Sandbox 2009: ACM SIGGRAPH Videogame Symposium, ACM Press, New York, pp. 161-168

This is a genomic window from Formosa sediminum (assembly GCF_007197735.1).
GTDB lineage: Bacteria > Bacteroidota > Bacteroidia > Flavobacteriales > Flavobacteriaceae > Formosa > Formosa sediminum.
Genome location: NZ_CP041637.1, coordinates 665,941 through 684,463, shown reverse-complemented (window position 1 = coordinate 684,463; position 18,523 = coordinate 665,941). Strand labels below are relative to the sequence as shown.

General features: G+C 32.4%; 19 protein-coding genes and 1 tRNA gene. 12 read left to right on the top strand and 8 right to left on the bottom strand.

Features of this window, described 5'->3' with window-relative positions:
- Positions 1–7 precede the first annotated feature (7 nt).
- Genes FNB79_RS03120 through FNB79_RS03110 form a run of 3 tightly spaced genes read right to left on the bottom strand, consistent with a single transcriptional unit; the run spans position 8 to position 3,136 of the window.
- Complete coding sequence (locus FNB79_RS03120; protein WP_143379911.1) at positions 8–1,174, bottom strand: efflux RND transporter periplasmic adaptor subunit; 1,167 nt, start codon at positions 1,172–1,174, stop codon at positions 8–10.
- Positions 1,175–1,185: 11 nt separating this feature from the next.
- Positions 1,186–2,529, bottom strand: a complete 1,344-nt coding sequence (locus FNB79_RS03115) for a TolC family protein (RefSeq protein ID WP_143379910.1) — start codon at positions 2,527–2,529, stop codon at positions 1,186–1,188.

We investigate the cognitive connection players create between their own bodies and the virtual bodies of their game avatars through tangible interfaces. The work is driven by experimental results showing that execution, perception and imagination of movements share a common coding in the brain, which allows people to recognize their own movements better. Based on these results, we hypothesize that players would identify and coordinate better with characters that encode their own movements. We tested this hypothesis in a series of four studies (n=20) that tracked different levels of movement perception abstraction, from own body to that of an avatar’s body controlled by the participant, to see in which situations people recognize their own movements. Results show that participants can recognize their movements even in abstracted and distorted presentations. This recognition of ‘own’ movements occurs even when people do not see themselves, but just see a puppet they controlled. We conclude that players – if equipped with the appropriate interfaces – can indeed project and decipher their own body movements in a game character.